Heat wave sends mercury to all-time high of 41.1 in Saitama

Metropolitan area record made but Kumagaya sets nation's highest-ever

Kyodo, AFP-JIJI, Staff Report

Japan recorded its highest temperature ever Monday as the mercury hit 41.1 in Kumagaya, Saitama Prefecture, amid a deadly heat wave, the Meteorological Agency said.

Scorching weather killed 77 people and sent more than 30,000 people to hospitals across the nation from July 9 to Sunday, according to the Fire and Disaster Management Agency and a Kyodo News tally.

At least nine people died Monday.

The heat wave also set a new record in Tokyo, where a sizzling temperature of 40.8 degrees was logged in Ome, the agency said.

The record-setting heat wave comes just two years before Tokyo hosts the Olympics.

The temperature in Kumagaya hit 41.1 degrees at 2:16 p.m., eclipsing the previous record of 41.0 set in August 2013 in Shimanto, Kochi Prefecture.

The temperature also hovered near a record high in Tajimi, Gifu Prefecture, which saw the mercury touch 40.5 on Monday after hitting 40.7 on Wednesday, the agency said.

The heat wave has been baking the nation for weeks while survivors of the rain disaster in western Japan continue to recover from fatal floods and hundreds of land slides earlier this month.

Despite warnings about the heat across the nation, at least five people — all senior citizens — died in prefectures around Tokyo from Sunday to Monday, local authorities said.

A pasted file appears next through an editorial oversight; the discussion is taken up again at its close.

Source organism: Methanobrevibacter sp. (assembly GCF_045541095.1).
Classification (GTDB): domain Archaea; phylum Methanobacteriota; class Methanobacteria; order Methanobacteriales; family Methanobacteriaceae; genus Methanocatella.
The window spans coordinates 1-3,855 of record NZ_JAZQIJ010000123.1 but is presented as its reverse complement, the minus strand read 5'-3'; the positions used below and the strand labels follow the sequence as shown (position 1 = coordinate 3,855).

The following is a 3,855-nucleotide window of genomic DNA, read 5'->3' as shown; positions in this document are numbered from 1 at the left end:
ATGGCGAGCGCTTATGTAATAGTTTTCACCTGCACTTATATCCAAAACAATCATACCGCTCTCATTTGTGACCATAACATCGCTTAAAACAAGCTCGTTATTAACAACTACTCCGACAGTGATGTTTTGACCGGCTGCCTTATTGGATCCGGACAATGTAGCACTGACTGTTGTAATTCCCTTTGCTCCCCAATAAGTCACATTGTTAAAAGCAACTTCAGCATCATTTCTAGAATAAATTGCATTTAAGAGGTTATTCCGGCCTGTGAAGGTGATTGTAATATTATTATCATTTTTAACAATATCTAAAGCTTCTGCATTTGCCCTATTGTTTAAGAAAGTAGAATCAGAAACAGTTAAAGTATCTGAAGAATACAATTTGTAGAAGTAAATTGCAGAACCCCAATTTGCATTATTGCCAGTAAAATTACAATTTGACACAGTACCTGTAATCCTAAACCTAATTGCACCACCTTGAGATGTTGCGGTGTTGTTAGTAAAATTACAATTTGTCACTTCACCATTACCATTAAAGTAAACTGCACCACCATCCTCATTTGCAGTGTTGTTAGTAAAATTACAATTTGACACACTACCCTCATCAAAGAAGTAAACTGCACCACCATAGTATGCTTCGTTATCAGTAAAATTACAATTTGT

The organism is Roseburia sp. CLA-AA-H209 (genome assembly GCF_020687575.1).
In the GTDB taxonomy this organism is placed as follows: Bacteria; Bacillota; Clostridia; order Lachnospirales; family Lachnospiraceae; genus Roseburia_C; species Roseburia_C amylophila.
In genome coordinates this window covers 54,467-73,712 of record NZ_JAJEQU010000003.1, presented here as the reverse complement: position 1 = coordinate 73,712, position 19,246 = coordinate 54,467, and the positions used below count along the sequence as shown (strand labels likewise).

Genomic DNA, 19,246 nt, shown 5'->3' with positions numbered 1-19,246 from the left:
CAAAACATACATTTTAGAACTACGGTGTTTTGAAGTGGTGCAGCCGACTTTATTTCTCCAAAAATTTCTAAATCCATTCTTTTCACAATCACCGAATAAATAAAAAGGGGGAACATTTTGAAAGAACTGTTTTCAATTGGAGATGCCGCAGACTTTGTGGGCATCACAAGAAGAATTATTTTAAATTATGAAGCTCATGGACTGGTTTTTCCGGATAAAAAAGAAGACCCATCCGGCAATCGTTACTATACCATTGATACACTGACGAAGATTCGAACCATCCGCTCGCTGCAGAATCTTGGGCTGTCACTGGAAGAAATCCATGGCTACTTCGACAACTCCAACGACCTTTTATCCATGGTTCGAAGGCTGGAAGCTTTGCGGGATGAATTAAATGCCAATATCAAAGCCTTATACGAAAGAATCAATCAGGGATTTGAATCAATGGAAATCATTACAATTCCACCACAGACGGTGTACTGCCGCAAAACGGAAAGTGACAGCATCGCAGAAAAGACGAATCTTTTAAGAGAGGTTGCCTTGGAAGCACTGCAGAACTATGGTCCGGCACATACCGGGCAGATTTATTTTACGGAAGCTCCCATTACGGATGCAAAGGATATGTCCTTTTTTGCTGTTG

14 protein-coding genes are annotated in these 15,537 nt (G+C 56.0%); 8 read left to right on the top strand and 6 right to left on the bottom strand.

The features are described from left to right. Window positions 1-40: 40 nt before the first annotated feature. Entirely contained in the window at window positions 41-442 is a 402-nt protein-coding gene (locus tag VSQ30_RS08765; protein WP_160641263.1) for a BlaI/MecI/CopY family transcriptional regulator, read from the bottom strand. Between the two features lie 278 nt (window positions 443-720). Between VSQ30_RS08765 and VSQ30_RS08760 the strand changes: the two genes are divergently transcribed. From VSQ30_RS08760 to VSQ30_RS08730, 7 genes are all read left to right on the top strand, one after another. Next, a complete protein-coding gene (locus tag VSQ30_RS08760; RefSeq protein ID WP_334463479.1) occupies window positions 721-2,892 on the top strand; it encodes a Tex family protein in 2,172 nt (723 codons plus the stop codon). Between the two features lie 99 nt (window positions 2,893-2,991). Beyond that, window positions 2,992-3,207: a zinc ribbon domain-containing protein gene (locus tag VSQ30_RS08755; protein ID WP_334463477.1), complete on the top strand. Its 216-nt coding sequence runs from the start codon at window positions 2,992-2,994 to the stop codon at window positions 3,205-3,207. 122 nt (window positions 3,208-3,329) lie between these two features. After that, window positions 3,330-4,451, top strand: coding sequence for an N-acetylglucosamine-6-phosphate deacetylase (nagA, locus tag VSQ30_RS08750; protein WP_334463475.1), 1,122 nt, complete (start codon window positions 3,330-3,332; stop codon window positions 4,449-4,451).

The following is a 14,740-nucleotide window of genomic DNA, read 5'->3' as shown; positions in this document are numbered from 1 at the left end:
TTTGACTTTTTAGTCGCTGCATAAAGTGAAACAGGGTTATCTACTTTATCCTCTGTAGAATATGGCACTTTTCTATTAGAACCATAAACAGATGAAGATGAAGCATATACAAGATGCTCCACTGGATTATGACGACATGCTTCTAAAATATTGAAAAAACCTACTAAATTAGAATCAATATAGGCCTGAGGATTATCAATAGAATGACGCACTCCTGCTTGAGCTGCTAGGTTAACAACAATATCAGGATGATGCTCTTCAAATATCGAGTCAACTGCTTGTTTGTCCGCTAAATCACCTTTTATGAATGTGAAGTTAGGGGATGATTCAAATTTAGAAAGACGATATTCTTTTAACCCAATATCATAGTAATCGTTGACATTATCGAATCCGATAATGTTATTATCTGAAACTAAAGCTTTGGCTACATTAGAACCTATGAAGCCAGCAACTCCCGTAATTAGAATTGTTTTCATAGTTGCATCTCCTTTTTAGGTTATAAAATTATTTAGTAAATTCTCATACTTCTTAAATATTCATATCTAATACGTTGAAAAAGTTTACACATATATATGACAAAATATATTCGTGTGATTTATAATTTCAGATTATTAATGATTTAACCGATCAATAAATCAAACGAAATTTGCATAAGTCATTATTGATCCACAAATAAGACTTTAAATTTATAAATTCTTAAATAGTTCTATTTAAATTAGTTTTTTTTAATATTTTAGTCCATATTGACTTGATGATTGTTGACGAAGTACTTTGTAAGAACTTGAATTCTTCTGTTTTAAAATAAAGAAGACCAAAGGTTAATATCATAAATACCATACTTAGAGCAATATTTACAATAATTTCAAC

The victims included a 90-year-old man in Chichibu, Saitama Prefecture, an 89-year-old man in Namegata, Ibaraki Prefecture, and a 95-year-old woman in Sano, Tochigi Prefecture whose deaths are thought to have been caused by heatstroke.

The other two, who also died in Saitama, were an 85-year-old woman in Kuki and a 72-year-old woman in Asaka.

The Tokyo Fire Department dispatched ambulances 3,125 times on Sunday alone, the largest figure for a single day since it began emergency services in 1936, apparently due to a surge in the number of people falling ill from the intense heat.

As of Monday, the number of people who have been taken to hospitals by Tokyo’s ambulances due to heatstroke this year stood at 3,544, already surpassing the 3,454 for the whole of last year, according to the department’s preliminary report.

The intense heat has prompted the Meteorological Agency to issue advisories urging people to drink water frequently and take measures to prevent heatstroke.

At a news conference Monday, the agency said the heat wave is expected to continue into early August in both western and eastern Japan.

“Please be aware of heatstroke, and make sure to keep yourself hydrated and consume adequate salt,” an agency official said.

Japan’s summers are notoriously hot and humid, and hundreds of people die each year from heat-related illnesses, particularly the elderly.

But this year’s scorching weather came as a surprise and has since revived safety concerns about the 2020 Olympics, which will be held in July and August, typically the hottest months of the year.

Olympic officials and the Tokyo Metropolitan Government are examining such measures as solar-blocking road paint and mobile misting stations to reduce the heat.